CHAPTER 3

Museum of Akseli Gallen-Kallela

Gallen-Kallela visited Karelia in 1890 and did much to awaken contemporary interest in the region in the search for independence from Russia. The Museum, on the borders of Helsinki, preserves the painter’s working materials and exhibits many of his paintings and sketches.

Music Sibelius: Karelia Suite, Op 11 – II. Ballade

The Ballade was a song used in the patriotic pageant of 1893 and tells its own story.

CHAPTER 4

Ateneum National Art Gallery: Akseli Gallen-Kallela

Gallen-Kallela’s first important large-scale painting was his Boy and Crow of 1894. Spring includes his two children, who watch, while Kullervo’s Curse, based on an episode in the Kalevala, depicts the unfortunate fate of the young man, destined never to succeed at any task, and angry when given a loaf of bread holding a stone, on which he breaks his knife.

Music Sibelius: Karelia Suite, Op 11 – III. Alla Marcia

The Karelia Suite ends with a rousing March.

CHAPTER 5

Ateneum Art Gallery and Gallen-Kallela Gallery: Paintings and Wood Engravings by Akseli Gallen-Kallela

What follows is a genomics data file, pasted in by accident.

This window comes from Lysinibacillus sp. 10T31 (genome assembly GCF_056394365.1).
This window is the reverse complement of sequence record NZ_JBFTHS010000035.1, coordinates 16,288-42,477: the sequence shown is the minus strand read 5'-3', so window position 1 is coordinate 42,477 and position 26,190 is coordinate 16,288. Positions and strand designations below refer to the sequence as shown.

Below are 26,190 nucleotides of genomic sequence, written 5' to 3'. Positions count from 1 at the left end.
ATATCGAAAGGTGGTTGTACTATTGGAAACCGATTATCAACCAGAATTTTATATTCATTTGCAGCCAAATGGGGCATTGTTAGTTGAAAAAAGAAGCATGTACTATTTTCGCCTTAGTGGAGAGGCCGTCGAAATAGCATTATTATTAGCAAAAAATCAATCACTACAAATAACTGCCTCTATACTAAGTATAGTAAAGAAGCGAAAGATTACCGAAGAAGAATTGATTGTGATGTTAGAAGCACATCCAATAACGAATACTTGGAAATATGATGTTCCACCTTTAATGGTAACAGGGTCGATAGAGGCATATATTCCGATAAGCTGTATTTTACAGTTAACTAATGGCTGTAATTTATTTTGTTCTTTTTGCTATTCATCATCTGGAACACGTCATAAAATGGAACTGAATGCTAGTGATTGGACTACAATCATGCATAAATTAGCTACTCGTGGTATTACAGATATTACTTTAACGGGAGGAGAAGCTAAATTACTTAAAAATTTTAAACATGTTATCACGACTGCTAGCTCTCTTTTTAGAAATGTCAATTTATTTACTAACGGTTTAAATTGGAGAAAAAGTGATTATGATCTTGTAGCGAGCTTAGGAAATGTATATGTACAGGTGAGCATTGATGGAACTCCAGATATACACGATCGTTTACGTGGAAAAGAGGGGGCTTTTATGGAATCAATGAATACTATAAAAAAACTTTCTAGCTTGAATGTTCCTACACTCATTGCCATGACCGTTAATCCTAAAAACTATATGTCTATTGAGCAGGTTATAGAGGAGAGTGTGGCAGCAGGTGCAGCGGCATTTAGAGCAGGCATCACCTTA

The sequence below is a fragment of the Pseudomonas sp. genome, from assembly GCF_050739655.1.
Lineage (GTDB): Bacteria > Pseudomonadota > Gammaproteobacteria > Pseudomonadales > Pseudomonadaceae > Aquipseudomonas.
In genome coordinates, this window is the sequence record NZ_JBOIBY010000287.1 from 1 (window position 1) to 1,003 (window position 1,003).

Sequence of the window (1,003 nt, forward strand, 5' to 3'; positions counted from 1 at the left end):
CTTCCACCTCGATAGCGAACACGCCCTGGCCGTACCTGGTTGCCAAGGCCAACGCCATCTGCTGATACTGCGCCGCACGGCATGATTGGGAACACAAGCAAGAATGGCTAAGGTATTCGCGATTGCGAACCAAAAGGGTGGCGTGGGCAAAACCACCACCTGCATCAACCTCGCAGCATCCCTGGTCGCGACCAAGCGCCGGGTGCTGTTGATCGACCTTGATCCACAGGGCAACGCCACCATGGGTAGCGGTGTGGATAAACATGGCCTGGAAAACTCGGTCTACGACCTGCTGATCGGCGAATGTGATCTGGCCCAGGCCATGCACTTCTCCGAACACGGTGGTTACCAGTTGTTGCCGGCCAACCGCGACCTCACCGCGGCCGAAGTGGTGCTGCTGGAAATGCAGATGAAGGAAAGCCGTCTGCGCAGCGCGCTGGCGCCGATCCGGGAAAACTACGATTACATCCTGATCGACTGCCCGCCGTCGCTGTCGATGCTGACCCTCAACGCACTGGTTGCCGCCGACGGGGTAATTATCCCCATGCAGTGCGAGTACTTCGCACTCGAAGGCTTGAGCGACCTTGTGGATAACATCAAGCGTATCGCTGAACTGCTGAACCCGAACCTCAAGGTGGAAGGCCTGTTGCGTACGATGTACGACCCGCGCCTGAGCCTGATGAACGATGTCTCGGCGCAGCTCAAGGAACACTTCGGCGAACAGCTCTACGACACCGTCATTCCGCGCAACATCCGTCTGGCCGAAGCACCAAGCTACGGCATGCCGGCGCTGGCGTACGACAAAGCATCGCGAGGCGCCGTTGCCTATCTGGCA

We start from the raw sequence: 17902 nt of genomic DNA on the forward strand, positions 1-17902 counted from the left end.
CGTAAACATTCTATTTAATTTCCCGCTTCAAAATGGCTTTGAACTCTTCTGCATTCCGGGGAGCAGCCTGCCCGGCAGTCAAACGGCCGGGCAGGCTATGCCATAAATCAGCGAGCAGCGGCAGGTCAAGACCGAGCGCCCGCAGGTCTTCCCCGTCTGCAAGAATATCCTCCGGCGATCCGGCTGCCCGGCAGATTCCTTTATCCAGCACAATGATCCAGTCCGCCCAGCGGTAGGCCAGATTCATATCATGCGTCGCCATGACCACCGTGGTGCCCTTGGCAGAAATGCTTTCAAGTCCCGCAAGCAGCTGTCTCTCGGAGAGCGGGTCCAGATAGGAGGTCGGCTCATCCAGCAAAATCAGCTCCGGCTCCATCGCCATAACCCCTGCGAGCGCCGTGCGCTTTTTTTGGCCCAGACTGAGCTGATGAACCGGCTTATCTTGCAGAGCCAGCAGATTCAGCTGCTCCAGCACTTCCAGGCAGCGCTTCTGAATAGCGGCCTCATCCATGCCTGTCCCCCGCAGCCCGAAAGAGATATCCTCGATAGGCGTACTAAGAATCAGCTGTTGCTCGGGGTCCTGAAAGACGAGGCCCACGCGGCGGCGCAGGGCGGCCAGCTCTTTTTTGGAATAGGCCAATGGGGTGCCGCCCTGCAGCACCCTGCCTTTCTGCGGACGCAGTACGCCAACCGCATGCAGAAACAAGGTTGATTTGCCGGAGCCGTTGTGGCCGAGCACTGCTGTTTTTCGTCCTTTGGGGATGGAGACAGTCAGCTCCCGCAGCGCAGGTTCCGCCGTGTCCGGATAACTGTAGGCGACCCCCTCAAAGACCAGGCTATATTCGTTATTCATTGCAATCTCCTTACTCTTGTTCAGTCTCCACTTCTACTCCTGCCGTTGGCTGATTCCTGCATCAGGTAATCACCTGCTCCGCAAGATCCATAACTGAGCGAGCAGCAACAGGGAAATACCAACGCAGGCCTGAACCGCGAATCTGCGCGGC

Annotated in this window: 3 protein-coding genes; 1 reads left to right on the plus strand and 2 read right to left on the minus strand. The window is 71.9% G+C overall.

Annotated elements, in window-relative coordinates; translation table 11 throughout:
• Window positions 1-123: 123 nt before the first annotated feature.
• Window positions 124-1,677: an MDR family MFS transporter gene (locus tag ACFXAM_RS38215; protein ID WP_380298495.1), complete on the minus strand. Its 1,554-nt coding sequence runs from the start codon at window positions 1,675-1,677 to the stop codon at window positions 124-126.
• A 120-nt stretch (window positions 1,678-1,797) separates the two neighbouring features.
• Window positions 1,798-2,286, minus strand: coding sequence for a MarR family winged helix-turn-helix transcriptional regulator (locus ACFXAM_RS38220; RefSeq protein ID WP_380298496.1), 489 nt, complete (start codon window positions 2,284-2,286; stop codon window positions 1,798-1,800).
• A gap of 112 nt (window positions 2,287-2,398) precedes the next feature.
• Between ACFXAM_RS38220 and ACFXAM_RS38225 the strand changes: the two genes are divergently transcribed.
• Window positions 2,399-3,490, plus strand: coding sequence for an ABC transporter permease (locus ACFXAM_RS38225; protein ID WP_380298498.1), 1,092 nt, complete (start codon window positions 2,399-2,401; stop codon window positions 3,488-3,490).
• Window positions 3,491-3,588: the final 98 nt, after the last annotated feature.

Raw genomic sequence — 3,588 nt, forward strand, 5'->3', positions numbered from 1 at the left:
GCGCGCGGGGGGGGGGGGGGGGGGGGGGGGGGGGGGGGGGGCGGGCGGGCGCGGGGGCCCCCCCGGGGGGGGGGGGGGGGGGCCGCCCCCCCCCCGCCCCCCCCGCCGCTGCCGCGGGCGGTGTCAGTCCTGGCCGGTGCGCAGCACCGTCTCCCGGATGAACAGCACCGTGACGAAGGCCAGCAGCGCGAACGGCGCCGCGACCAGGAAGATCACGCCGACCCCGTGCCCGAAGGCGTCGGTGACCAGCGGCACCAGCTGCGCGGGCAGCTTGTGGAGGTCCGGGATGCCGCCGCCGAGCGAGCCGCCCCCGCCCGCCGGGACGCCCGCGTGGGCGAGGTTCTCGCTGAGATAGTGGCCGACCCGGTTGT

Paintings and wood engravings by Gallen-Kallela depict events from the Kalevala, including the episode in which young Joukahainen is questioned by his mother, as he prepares to kill his brother Väinämöinen with his crossbow. Something of the Finnish winter landscape is seen in his snow-bound Lair of the Lynx.

Music Sibelius: Lemminkäinen’s Return, Op 22, No 4

The year 1895 saw Sibelius’s first composition of a series of four episodes from the legend of Lemminkäinen, from the epic Kalevala. Lemminkäinen’s Return formed the fourth section of a work that in later life Sibelius was to refer to as a symphony. Lemminkäinen, a young hero, undergoes various adventures with Pohjola, the North Country, where he seeks a wife. He had tried to kill the Swan of Tuoni, but had perished in the attempt, only to be brought to life by the magic power of his mother.

CHAPTER 6

Ateneum Art Gallery: Paintings by Akseli Gallen-Kallela, Johannes Takanen and Robert Wilhelm Ekman